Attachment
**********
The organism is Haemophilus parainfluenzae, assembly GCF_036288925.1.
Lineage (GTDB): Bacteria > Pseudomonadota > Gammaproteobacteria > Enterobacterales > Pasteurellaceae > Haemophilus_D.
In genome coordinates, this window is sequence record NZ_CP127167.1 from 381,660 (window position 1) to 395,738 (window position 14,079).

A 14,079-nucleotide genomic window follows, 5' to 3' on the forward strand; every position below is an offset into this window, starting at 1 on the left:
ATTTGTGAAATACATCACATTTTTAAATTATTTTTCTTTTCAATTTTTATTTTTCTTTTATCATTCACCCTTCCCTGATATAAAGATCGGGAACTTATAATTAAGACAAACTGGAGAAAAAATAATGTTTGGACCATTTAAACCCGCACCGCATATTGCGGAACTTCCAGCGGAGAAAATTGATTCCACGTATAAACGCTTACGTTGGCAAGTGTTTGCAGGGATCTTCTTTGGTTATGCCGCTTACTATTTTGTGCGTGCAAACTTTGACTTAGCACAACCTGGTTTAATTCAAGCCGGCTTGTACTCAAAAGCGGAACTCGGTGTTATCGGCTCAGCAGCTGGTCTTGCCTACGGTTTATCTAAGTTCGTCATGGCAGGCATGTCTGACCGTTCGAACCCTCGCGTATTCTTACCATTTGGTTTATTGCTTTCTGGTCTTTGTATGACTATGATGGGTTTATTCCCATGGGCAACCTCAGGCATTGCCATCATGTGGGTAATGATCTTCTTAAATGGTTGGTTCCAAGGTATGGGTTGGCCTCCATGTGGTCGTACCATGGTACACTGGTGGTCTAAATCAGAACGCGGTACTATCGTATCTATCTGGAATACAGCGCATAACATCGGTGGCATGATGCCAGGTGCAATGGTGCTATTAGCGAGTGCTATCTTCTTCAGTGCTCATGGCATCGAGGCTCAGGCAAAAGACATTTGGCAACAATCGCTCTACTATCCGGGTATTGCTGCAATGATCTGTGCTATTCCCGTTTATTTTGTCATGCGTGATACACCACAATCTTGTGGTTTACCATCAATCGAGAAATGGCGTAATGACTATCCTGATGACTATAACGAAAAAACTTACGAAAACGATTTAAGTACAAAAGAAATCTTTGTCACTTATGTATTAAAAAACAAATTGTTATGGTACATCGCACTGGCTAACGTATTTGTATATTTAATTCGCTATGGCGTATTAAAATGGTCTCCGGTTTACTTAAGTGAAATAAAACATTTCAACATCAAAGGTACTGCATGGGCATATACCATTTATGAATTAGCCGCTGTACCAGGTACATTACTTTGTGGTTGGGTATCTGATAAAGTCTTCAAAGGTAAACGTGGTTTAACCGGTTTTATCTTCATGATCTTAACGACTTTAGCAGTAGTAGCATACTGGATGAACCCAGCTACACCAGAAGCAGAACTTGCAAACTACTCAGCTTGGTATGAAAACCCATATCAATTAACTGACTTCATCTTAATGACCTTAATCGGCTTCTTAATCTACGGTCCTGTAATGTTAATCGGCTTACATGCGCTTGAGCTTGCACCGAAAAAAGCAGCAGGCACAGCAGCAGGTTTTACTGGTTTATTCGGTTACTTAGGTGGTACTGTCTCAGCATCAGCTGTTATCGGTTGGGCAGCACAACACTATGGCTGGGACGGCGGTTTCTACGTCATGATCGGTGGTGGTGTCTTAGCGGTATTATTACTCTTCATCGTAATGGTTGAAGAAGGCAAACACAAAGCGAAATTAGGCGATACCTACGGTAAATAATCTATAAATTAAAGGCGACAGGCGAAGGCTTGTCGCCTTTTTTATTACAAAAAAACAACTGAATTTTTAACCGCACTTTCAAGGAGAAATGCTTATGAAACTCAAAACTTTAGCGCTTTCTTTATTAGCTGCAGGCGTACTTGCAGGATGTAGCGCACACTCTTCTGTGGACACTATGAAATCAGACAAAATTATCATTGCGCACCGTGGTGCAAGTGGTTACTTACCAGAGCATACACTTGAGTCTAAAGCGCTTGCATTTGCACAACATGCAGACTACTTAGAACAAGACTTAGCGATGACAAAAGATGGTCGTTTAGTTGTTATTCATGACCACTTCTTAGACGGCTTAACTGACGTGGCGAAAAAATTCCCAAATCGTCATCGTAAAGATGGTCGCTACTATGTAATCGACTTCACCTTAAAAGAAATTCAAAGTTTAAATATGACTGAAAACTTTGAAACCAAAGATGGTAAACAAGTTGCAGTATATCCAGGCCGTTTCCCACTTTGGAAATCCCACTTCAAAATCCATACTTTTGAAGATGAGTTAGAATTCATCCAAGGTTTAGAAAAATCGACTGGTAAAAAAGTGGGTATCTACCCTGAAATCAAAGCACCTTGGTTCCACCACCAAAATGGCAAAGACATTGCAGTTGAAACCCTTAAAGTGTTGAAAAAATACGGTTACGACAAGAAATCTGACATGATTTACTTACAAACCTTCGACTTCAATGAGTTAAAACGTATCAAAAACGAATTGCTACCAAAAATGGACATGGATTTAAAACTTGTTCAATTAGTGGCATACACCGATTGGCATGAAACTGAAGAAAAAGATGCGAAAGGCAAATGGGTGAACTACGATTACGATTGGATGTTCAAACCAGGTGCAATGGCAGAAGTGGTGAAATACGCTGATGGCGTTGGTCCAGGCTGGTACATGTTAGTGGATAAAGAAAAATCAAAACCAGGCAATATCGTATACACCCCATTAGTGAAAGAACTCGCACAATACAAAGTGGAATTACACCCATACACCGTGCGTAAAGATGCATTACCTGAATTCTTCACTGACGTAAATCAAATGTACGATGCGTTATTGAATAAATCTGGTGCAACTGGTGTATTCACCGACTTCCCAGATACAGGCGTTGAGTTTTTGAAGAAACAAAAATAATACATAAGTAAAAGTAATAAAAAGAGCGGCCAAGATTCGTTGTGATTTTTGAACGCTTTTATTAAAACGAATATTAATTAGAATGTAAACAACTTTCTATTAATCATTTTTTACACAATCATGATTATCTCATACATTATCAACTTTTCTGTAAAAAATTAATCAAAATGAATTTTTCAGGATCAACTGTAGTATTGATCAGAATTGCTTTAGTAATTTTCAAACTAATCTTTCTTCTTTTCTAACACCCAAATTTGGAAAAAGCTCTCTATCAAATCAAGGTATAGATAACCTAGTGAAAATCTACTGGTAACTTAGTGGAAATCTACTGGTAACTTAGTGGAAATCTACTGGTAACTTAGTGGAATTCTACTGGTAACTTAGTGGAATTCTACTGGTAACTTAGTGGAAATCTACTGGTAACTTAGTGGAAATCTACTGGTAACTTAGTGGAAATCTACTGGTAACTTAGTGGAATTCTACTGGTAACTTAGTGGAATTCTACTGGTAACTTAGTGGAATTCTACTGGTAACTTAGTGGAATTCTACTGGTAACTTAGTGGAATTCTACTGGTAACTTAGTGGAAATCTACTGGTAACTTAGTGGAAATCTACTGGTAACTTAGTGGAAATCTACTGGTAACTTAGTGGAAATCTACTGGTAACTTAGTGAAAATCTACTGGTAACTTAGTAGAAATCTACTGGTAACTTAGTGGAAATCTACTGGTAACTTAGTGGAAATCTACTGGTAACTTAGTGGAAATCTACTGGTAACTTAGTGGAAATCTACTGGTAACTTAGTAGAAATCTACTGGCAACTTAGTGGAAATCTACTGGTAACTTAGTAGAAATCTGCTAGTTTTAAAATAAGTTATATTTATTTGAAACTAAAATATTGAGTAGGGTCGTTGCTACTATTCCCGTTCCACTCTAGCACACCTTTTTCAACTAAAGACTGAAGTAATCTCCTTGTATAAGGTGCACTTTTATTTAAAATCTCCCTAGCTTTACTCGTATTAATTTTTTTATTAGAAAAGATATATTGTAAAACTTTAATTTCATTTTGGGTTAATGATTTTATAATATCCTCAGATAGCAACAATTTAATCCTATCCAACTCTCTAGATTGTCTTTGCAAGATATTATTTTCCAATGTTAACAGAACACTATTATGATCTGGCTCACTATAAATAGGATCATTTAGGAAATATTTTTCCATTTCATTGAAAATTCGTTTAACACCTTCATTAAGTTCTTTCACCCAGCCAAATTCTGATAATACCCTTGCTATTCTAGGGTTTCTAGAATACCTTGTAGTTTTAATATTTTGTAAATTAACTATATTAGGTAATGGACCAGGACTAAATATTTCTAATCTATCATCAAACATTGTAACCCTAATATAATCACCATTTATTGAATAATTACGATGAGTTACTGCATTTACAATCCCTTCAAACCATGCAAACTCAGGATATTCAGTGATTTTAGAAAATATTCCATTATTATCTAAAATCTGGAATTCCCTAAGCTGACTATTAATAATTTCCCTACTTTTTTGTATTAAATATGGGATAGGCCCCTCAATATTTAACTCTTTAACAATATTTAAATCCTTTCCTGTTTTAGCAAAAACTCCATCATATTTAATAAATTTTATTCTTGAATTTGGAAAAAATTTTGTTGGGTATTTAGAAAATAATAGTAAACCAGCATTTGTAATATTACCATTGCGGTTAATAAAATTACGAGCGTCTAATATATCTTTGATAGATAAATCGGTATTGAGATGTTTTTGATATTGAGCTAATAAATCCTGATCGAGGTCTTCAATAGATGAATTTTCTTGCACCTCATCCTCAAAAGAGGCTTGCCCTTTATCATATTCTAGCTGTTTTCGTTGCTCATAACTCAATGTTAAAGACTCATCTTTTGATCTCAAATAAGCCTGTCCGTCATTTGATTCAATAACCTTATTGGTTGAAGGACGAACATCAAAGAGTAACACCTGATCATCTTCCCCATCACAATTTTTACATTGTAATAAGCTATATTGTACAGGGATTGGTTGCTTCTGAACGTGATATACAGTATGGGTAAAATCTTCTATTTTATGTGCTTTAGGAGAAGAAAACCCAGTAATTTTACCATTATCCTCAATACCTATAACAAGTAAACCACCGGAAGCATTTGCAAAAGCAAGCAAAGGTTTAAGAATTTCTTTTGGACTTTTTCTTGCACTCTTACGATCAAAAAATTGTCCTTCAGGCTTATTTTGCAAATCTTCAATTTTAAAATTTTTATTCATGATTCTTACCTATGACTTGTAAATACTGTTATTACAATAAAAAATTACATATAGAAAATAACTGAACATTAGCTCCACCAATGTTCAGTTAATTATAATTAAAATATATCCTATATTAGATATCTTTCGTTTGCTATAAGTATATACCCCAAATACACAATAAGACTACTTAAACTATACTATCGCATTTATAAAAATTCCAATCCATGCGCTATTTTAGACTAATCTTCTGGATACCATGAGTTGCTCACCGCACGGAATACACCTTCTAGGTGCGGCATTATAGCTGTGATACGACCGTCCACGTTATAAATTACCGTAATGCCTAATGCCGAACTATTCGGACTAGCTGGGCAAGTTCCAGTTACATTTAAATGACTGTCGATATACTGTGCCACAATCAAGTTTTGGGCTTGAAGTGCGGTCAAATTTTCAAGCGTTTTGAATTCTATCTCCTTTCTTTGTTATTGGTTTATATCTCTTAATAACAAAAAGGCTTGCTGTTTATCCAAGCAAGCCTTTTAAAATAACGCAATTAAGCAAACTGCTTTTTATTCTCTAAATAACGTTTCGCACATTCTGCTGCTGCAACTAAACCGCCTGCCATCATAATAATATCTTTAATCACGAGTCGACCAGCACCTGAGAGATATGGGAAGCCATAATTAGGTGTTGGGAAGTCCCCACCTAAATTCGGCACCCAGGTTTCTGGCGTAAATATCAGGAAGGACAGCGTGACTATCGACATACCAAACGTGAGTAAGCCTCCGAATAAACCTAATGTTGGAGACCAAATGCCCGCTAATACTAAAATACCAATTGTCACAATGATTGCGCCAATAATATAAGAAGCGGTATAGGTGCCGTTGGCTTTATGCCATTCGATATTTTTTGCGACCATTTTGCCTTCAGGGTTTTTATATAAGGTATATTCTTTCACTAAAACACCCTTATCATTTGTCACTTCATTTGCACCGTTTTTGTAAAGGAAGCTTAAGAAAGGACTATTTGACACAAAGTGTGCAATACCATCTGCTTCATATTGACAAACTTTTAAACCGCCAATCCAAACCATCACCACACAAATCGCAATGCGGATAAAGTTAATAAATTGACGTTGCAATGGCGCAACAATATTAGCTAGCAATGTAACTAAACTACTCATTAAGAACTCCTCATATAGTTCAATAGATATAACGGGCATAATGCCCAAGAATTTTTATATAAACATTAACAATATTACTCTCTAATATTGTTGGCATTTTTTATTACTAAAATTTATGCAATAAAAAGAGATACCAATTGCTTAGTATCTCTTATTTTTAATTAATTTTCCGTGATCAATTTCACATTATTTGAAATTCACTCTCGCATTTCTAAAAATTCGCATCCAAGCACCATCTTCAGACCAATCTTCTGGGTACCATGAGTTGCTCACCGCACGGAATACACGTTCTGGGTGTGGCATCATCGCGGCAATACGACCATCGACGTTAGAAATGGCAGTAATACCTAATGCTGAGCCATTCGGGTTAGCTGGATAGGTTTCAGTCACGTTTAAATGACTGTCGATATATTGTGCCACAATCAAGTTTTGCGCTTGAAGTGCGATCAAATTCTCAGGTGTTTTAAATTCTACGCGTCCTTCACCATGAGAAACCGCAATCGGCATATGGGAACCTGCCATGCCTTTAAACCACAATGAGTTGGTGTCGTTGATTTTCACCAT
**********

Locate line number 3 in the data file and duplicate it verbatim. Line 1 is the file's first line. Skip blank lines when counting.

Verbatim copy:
In genome coordinates, this window is sequence record NZ_CP127167.1 from 381,660 (window position 1) to 395,738 (window position 14,079).